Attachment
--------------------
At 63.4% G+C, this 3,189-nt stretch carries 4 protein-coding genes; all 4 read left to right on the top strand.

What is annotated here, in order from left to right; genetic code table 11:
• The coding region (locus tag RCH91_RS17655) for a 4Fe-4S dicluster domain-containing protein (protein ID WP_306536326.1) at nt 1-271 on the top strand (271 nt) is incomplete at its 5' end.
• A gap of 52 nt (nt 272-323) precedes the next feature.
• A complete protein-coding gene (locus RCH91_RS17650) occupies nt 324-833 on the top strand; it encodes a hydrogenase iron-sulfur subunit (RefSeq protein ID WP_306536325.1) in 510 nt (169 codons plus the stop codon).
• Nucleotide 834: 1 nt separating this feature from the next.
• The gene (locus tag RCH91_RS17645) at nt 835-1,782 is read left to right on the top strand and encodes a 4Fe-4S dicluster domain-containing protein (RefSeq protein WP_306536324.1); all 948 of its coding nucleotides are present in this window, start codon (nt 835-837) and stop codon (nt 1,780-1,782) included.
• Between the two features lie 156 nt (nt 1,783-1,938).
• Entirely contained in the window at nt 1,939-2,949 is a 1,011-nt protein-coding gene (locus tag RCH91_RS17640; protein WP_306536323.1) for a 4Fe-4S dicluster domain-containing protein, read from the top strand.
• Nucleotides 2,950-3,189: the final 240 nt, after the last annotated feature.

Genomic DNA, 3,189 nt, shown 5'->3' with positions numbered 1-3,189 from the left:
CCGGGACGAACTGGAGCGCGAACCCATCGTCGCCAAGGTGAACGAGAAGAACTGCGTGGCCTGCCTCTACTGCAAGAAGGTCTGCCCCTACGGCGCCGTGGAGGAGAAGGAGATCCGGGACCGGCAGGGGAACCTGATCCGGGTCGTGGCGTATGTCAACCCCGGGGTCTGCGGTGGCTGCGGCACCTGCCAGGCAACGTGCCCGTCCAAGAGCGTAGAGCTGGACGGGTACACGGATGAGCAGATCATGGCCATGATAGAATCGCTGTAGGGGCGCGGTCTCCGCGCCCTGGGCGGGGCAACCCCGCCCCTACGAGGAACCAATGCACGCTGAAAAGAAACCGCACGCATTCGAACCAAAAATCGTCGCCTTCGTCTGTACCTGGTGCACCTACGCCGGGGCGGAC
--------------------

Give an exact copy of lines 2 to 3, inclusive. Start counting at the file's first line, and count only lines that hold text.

What is annotated here, in order from left to right; genetic code table 11:
• The coding region (locus tag RCH91_RS17655) for a 4Fe-4S dicluster domain-containing protein (protein ID WP_306536326.1) at nt 1-271 on the top strand (271 nt) is incomplete at its 5' end.